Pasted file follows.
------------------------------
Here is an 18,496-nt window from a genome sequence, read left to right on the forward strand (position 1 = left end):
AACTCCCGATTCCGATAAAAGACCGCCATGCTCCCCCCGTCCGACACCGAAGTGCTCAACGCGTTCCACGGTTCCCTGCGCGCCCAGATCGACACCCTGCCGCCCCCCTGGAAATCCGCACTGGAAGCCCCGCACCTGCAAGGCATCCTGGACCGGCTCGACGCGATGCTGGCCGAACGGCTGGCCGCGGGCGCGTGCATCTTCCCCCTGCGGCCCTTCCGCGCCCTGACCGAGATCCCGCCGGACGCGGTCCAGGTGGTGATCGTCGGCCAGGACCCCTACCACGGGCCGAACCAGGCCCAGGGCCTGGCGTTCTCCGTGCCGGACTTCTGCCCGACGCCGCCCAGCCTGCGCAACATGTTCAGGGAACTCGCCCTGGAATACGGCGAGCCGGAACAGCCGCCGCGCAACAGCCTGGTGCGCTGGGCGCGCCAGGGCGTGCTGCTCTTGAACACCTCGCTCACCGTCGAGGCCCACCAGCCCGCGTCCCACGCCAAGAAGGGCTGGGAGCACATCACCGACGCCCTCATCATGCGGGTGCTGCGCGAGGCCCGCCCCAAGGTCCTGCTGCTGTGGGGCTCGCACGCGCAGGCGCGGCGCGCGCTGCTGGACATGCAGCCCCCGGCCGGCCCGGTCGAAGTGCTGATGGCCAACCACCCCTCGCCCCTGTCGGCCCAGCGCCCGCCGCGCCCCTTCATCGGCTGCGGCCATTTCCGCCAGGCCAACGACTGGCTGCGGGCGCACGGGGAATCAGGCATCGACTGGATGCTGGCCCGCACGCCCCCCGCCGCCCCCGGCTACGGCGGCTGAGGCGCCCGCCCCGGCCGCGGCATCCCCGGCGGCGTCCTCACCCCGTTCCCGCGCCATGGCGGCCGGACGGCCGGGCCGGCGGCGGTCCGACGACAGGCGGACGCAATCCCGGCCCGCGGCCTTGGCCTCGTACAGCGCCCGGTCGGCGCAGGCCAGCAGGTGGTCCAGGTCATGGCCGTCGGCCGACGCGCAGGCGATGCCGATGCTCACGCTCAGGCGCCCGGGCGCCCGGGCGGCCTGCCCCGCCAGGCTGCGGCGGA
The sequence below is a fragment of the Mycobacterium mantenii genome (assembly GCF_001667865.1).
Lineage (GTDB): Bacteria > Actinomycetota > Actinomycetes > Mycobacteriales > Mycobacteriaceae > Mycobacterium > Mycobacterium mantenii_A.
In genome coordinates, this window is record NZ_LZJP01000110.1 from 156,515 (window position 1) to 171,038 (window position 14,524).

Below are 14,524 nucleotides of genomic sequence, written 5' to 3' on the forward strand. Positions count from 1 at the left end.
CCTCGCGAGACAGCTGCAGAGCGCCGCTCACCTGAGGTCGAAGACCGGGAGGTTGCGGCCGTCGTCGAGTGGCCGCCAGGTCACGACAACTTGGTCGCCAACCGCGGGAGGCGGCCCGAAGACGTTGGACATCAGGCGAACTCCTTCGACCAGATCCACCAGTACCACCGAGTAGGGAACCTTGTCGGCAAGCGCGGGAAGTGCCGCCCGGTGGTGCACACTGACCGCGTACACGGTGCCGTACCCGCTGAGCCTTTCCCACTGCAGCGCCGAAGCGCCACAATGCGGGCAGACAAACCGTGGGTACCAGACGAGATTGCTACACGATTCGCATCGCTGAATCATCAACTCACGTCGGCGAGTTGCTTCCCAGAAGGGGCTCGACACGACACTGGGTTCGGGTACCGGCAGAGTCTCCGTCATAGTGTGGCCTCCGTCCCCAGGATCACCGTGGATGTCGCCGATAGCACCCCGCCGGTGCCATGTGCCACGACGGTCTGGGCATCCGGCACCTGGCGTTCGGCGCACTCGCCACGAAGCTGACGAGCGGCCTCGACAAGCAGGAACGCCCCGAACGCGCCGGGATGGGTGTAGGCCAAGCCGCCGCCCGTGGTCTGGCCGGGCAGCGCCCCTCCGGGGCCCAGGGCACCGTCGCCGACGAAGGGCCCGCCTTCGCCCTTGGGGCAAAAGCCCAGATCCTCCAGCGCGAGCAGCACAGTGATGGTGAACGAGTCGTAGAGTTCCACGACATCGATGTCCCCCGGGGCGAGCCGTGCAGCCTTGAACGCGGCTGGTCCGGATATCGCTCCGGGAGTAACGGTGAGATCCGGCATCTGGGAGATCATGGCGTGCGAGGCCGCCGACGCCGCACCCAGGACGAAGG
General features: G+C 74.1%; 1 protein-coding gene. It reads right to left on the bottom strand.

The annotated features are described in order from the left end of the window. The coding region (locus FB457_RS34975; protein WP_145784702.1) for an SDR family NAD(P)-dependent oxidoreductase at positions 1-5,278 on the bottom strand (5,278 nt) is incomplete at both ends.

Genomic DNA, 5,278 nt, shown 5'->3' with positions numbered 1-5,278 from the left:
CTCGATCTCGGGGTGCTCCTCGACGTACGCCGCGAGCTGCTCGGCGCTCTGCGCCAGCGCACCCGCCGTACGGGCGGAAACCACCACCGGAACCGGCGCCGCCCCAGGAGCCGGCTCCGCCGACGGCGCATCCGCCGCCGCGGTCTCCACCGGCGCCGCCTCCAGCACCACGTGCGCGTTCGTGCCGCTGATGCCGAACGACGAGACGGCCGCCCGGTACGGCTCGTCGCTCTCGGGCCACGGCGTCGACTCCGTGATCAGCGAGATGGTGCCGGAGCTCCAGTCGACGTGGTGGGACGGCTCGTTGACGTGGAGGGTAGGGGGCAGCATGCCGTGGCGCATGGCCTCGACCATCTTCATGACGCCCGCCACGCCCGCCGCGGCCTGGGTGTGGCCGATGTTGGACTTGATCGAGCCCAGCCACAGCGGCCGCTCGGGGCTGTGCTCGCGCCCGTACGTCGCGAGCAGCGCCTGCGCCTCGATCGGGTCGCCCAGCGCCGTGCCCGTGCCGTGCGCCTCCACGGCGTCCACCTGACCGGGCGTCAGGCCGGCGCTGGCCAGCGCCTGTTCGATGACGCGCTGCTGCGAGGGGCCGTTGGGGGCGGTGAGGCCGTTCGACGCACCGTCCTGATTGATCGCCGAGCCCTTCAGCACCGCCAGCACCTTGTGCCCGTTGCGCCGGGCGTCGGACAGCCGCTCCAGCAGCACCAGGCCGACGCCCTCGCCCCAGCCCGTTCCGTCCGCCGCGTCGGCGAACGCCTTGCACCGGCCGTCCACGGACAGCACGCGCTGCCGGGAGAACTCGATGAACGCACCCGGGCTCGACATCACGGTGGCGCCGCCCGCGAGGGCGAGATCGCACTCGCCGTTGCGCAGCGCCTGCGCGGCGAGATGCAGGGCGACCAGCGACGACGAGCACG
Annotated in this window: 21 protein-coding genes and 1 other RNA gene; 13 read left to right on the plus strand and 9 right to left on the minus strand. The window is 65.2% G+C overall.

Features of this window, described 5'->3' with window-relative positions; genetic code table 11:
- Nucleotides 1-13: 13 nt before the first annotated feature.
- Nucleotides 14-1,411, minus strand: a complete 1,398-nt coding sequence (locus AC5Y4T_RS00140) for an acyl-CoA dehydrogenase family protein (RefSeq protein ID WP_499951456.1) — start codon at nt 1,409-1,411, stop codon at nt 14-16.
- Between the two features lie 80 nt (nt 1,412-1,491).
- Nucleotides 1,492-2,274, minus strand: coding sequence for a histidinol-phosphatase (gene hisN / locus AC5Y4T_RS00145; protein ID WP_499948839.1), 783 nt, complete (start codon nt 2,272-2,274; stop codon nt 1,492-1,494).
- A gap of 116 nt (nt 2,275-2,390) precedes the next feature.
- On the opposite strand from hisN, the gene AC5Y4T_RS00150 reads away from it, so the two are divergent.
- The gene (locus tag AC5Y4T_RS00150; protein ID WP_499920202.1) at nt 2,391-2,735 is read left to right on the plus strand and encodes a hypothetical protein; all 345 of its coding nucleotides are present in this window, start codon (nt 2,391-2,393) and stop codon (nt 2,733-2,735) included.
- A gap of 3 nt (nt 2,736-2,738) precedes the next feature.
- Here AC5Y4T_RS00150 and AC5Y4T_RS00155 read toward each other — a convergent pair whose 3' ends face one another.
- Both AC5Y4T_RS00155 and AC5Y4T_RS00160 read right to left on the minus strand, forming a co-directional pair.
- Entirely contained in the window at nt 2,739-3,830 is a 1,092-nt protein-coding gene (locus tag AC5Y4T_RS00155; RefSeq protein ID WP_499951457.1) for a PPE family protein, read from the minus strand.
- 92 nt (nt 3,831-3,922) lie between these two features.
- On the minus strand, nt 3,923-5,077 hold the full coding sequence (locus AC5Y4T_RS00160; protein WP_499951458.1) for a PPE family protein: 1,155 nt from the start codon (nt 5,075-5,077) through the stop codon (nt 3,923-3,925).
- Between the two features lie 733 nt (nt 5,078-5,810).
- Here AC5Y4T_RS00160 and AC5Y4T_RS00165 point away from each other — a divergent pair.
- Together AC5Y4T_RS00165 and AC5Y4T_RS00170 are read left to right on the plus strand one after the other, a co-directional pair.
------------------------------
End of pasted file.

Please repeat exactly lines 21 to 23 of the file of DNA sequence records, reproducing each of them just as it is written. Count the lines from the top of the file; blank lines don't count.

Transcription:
- A gap of 3 nt (nt 2,736-2,738) precedes the next feature.
- Here AC5Y4T_RS00150 and AC5Y4T_RS00155 read toward each other — a convergent pair whose 3' ends face one another.
- Both AC5Y4T_RS00155 and AC5Y4T_RS00160 read right to left on the minus strand, forming a co-directional pair.